- Open Access
The Ethics in Substitution Treatment and Harm Reduction. An Analytical Review
Public Health Reviewsvolume 34, Article number: 16 (2012)
The ethics of opiate substitution treatment (OST) modalities for heroin addiction have been abundantly criticised but also have equally strong supporters. This analytical review addresses three main arguments against such treatments: 1) the social nature of the issue involves a misuse of the medical care; 2) the aim is one of social control (as opposed to a “cure”) and therefore is a perversion health care; and 3) prescribing the very substance (or a substitute) that caused the addiction is ethically questionable. Additionally, the generic criticism against the philosophical/theoretical framework under which they operate, “harm reduction” (HR) as an operational goal of therapy, is also addressed here.
A summary review of the history of addiction supports the argument that, indeed, drug addiction “as a problem” was socially created. Equally clear is that one of the aims of OST and all drug-addition treatments is the social control of individual behaviours. However, neither of these two aspects justifies refusal to provide health and social care. OSTs are legitimate therapeutic options because they comply with the four principles of bioethics—autonomy, nonmaleficence, beneficence and justice. The argument that such treatments and the HR approach, in general, align with the principle of consequentialism—the aim justifies the means—and therefore is ethically questionable is a disingenuous criticism. Consequantialism is based in the implicit assumption that harms are accepted to reach certain objectives as the lesser of two evils. OSTs have been extensively proven as to their safety with benefits margins both at the individual (retention, reduction of illicit drug use and better social adjustment) as well as at the population levels (e.g., HIV incidence reduction). Heroin-substitution based treatment is the latest case of moral resistance to provide patients with the most effective option in spite of sound evidence on its effectiveness and safety. As in other cases of spurious resistance to public health and medical innovations, it is only a matter of time and endurance until such treatments are fully integrated among standard therapeutic options for heroin dependent individuals.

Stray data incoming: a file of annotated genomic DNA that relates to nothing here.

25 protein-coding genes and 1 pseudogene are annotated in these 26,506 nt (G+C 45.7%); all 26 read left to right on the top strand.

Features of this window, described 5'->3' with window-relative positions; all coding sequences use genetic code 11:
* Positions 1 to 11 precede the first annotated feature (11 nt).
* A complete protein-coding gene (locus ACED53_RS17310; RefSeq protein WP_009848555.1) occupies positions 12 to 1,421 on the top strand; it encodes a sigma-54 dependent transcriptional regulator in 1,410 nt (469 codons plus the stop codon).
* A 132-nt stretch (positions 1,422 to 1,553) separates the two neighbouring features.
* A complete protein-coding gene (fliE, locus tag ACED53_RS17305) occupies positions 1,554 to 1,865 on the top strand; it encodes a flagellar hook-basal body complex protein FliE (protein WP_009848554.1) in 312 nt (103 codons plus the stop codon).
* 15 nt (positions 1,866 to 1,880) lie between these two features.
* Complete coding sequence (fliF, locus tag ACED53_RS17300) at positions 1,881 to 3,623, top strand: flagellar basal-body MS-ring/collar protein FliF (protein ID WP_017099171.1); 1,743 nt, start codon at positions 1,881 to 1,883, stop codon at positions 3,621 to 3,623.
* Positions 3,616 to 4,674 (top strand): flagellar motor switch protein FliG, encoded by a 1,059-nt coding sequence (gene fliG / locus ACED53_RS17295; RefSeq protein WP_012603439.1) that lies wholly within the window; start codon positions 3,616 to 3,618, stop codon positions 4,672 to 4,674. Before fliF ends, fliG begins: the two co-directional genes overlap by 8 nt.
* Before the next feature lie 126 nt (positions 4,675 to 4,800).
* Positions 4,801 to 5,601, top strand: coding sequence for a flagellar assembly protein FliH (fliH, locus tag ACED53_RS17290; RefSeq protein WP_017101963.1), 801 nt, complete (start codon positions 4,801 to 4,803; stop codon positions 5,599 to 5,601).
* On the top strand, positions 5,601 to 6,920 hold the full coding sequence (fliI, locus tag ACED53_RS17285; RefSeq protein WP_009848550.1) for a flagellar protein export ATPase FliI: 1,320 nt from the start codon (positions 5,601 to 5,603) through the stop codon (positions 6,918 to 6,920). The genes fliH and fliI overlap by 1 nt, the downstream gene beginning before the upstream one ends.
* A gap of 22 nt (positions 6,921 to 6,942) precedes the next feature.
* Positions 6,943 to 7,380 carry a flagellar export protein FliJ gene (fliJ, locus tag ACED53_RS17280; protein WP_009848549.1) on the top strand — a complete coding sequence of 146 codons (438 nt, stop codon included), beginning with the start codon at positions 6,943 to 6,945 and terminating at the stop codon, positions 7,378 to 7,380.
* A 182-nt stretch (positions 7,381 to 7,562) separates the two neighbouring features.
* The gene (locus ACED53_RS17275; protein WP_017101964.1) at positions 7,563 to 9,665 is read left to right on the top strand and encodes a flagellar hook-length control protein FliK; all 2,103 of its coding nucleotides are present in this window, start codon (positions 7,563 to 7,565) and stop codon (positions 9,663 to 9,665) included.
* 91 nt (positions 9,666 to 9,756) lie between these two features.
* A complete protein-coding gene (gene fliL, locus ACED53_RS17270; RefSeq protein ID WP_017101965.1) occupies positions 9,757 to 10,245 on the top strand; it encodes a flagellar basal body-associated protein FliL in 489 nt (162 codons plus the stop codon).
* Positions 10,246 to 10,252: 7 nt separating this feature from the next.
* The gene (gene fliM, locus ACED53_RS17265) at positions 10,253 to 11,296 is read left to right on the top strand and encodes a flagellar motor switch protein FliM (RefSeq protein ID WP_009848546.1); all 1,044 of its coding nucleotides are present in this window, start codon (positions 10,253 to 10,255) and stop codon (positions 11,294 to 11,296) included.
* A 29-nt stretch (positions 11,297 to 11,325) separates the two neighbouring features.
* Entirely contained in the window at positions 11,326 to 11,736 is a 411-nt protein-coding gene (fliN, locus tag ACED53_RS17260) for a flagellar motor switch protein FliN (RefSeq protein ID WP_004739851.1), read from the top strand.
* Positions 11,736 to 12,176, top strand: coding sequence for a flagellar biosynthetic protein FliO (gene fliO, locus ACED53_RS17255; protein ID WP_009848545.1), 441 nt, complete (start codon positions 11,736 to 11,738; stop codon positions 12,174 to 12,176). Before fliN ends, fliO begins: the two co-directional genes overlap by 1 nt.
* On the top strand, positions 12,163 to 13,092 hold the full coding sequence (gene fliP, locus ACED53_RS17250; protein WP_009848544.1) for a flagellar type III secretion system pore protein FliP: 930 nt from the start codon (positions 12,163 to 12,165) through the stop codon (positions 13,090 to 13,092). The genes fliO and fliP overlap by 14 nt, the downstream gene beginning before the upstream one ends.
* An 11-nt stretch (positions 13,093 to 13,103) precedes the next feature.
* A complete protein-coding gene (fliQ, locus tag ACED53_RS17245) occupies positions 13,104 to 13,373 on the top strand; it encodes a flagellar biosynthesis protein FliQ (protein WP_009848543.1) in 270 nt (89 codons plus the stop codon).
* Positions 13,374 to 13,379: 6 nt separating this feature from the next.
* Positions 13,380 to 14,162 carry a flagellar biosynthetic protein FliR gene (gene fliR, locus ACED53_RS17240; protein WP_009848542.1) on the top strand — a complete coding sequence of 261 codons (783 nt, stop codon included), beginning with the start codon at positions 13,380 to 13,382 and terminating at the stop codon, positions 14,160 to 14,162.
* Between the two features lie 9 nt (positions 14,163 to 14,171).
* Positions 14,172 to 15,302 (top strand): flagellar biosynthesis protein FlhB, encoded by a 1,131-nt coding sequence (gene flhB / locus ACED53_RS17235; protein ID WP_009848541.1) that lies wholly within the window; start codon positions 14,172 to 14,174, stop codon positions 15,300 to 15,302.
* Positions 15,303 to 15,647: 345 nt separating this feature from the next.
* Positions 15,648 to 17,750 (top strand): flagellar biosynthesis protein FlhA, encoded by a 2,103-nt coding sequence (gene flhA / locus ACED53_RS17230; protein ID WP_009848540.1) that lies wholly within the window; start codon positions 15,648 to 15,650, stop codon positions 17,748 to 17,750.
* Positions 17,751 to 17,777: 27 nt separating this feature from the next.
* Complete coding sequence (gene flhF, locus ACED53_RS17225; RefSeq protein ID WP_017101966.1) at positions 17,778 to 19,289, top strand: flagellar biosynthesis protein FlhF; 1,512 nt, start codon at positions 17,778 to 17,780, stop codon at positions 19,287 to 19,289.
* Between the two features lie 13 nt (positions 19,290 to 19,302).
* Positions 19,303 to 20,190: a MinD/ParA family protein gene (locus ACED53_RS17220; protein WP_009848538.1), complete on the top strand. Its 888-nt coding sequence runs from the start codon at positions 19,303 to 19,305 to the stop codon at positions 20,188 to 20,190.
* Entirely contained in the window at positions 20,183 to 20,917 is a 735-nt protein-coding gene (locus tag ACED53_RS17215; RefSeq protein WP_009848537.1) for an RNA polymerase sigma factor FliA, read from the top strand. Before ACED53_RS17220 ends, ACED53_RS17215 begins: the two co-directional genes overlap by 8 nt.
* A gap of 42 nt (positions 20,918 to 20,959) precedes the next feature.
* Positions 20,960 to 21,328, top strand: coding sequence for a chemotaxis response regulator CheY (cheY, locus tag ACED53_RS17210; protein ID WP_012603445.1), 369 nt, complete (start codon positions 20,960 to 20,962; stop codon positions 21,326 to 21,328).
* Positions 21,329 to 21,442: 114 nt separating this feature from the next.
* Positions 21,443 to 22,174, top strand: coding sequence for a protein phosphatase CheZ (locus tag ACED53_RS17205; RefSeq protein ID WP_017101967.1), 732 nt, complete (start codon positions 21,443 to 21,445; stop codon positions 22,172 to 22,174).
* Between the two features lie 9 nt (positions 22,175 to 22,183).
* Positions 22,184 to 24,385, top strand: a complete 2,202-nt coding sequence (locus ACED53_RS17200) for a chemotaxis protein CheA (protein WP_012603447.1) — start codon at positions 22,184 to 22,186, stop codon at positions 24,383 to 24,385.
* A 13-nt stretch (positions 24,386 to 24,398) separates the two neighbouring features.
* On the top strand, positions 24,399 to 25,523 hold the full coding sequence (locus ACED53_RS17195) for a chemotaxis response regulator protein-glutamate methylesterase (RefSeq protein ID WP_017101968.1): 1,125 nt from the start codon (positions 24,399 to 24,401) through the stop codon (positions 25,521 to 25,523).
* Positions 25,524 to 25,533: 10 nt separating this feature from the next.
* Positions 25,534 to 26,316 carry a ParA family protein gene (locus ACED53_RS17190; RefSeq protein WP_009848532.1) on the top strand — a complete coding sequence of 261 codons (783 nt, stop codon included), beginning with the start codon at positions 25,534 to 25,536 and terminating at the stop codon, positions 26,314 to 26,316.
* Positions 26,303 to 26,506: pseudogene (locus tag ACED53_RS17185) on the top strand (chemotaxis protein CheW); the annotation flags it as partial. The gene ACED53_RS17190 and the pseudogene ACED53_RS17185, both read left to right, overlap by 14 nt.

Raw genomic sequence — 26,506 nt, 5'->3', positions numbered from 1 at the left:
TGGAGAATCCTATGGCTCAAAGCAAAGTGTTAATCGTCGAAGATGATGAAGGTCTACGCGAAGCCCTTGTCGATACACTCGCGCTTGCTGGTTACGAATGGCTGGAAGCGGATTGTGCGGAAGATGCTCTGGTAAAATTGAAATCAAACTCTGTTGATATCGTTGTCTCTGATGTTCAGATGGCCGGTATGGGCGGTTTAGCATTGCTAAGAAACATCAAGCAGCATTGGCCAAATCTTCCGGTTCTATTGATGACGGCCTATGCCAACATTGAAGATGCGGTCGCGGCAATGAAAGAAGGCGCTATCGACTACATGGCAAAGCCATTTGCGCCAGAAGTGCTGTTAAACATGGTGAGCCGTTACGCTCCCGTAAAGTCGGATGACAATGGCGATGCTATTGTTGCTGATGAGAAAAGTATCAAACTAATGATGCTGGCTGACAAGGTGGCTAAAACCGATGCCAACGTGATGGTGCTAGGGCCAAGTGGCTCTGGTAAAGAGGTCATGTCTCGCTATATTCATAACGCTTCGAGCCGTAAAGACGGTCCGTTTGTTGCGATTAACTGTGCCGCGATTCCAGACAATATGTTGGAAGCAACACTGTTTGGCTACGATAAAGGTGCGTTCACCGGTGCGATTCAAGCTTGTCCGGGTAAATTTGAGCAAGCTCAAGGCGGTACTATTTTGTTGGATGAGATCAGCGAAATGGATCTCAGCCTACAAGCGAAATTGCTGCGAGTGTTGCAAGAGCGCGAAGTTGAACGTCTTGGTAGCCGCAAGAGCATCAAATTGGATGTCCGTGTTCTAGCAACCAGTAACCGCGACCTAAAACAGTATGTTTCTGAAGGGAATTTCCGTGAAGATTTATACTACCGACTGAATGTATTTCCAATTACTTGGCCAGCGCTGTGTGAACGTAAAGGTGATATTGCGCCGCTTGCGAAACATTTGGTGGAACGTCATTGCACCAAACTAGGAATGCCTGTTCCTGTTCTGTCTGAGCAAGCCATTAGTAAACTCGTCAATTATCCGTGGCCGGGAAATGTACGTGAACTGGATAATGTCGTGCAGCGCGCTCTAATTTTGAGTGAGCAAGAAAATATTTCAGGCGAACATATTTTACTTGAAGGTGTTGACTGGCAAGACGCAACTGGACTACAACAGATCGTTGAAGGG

Buchman DZ, Skinner W, Illes J. Negotiating the relationship between addiction, ethics, and brain science. AJOB Neurosci. 2010;1(1):36–45.
Hall W, Lucke J. Legally coerced treatment for drug using. offenders: ethical and policy issues. Crime and Justice Bulletin. NSW Bureau of Crime Statistics and Research. Contemporary Issues in Crime and Justice. No 144. September 2010.
Have HT, Sporken P. Heroin addiction, ethics and philosophy of medicine. J Med Ethics. 1985;11:173–7.
Access. An ‘inside’ view of methadone. Newsletter of the access project–sharing knowledge and good practice. Winter 2011/12. Issue 1. p.7.
Elovich R, Drucker E. On drug treatment and social control: Russian narcology’s great leap backwards. Harm Reduct J. 2008;5:23.
Casey E. History of drug use and drug users in the United States. From Facts About Drug Abuse–Participant Manual–The National Drug Abuse Center for Training Resource and Development. 1978. Available from URL: http://www.druglibrary.org/schaffer/history/casey1.htm (Accessed 21 November 2012).
Kandall SR. Women and addiction in the United States–1850 to 1920. In: Substance and Shadow: A History of Women and Addiction in the United States -1850 to the Present. Cambridge, MA: Harvard University Press; 1999.
Public Acts of the Sixty-Third Congress of the United States. Harrison Narcotics Tax Act, 1914. Public law no. 223. Approved, December 17, 1914. Available from URL: http://www.druglibrary.org/Schaffer/history/e1910/harrisonact.htm (Accessed 21 November 2012).
Courtwright D. Dark Paradise: Opiate Addiction in America before 1940. Cambridge, MA: Harvard University Press; 1982.
New York Medical Journal Editors. Mental sequelae of the Harrison Law. N Y Med J. 1915;102:1014.